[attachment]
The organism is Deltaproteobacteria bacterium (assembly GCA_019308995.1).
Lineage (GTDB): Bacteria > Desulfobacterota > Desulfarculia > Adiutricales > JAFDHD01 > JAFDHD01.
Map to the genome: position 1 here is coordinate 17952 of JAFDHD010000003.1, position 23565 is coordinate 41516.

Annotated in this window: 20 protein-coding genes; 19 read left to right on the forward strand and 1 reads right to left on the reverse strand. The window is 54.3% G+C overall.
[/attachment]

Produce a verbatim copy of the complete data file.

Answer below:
The organism is Deltaproteobacteria bacterium (assembly GCA_019308995.1).
Lineage (GTDB): Bacteria > Desulfobacterota > Desulfarculia > Adiutricales > JAFDHD01 > JAFDHD01.
Map to the genome: position 1 here is coordinate 17952 of JAFDHD010000003.1, position 23565 is coordinate 41516.

Annotated in this window: 20 protein-coding genes; 19 read left to right on the forward strand and 1 reads right to left on the reverse strand. The window is 54.3% G+C overall.